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Patient engagement has become a buzzword today, and lots of efforts have been made to involve patients in their own health care.
Here's a free simple way which any doctor can use to empower their patients . After telling the patient what medicines he needs to take, he can request the patient to write his own prescription for himself.
After all, at the end of the consultation, the patient should know exactly what tablets they're taking; why; and when. If they can write this down, this reinforces the fact that they are right . This is a great form of teaching back, and reassures the doctor that he has done a good job of explaining the treatment to the patient. Once the doctor has confirmed everything is correct, he can then sign off on the prescription , so that it's legally valid.
This approach creates a positive virtuous cycles. It checks that the patient has understood the information properly; and it audits the doctor's ability to communicate well. It will also dramatically improve patient compliance. After all, if the patient writes the name of his medicines himself, he is much more likely to remember what he needs to take, and when. This simple act will reinforce his commitment to take the prescribed medicines. It will also ensure that the patient pays careful attention during the consultation, because he knows he is going to have to write down his own prescription !
When the doctor counterchecks the prescription, he can correct any misunderstandings at this time, rather than wait for the patient to make an error because he did not understand the instructions properly . It also reduces the chances of the patient forgetting the instructions, because writing them down helps to strengthen recall. It will also ensure that the patient can read his own prescription , rather than trying to have to decipher the doctor's handwriting after going back home.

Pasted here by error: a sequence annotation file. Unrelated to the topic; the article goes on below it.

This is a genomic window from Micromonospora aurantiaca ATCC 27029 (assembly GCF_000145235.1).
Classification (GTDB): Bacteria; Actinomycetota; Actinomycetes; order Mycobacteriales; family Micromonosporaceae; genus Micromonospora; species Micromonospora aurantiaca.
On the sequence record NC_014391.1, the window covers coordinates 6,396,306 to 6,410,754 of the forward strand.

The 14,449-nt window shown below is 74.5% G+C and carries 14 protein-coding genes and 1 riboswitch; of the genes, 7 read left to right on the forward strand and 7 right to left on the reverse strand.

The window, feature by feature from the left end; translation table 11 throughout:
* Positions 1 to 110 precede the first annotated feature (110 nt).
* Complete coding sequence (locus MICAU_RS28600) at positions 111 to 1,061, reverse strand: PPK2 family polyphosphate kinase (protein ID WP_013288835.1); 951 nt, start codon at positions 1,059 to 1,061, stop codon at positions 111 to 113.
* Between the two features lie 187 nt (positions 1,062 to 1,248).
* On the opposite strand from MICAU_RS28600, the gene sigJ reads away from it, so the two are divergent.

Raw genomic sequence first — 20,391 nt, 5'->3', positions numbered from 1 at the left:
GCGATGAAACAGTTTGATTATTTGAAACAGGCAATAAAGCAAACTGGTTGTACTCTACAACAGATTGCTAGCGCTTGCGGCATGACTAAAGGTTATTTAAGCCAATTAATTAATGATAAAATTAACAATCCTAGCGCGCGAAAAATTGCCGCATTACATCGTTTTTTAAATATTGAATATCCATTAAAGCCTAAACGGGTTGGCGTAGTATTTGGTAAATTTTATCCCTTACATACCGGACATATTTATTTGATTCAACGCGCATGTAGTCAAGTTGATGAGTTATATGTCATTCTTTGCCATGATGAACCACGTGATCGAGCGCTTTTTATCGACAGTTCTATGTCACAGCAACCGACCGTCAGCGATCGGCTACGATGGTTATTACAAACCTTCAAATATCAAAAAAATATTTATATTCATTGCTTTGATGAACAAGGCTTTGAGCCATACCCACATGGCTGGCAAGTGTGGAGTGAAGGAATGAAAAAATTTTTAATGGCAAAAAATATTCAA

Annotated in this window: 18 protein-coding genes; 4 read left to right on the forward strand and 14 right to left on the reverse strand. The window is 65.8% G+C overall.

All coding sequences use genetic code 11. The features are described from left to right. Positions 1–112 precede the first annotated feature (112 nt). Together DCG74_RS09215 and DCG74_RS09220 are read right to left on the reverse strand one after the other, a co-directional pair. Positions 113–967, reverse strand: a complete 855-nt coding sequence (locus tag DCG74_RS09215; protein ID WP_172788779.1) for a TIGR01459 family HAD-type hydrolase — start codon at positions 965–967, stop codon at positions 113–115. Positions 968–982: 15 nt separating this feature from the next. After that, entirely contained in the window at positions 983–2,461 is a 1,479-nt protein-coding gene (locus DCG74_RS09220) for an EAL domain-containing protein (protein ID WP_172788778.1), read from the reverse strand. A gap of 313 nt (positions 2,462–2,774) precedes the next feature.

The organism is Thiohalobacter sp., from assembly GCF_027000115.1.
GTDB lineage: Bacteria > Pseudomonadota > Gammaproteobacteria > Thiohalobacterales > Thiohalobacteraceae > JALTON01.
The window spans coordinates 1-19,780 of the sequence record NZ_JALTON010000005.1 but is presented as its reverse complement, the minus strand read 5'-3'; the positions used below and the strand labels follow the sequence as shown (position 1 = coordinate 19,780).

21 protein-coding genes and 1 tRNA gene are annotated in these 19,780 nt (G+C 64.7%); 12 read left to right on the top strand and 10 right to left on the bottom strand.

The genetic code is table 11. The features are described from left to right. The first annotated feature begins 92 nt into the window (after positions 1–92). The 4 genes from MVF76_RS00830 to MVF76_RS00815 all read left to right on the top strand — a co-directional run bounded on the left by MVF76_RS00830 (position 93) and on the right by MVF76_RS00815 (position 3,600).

This is a simple and free technique. In case the doctor is very busy, the patient prescription can also be reviewed by the nurse. The patient can also write the instructions for each of the medicines in their own local language as well, so that the doctor doesn't need to worry about the patient's inability to understand English.
Writing their own prescription should be quite easy for a patient with a chronic illness, because they usually need to continue taking the same medicines. It will give patients a sense of power , because this signals that the doctor respects them, and expects them to know exactly what they need to do. It also makes it harder for the patient to conceal their ignorance - something which lots of patients often do, because they don't want the doctor to think they are dumb; or because they don't want to waste the doctor's precious time by asking "stupid questions". When writing their own prescription, if they are not sure what they are taking and why, they will be forced to get their doubts clarified, and this will help to improve their care.
It will also help the doctor to become more empathetic, because he will be able to understand and clear the patient's doubts. Doctors could also create a blank prescription template , and ask patients to fill this in, to make it easier for them. This can also help to save the doctor's time, because the patient is entering the names of the medicines himself.
Are there any downsides to doing this? These prescriptions are not valid until the doctor signs them, so I don't think there is any scope for misuse.
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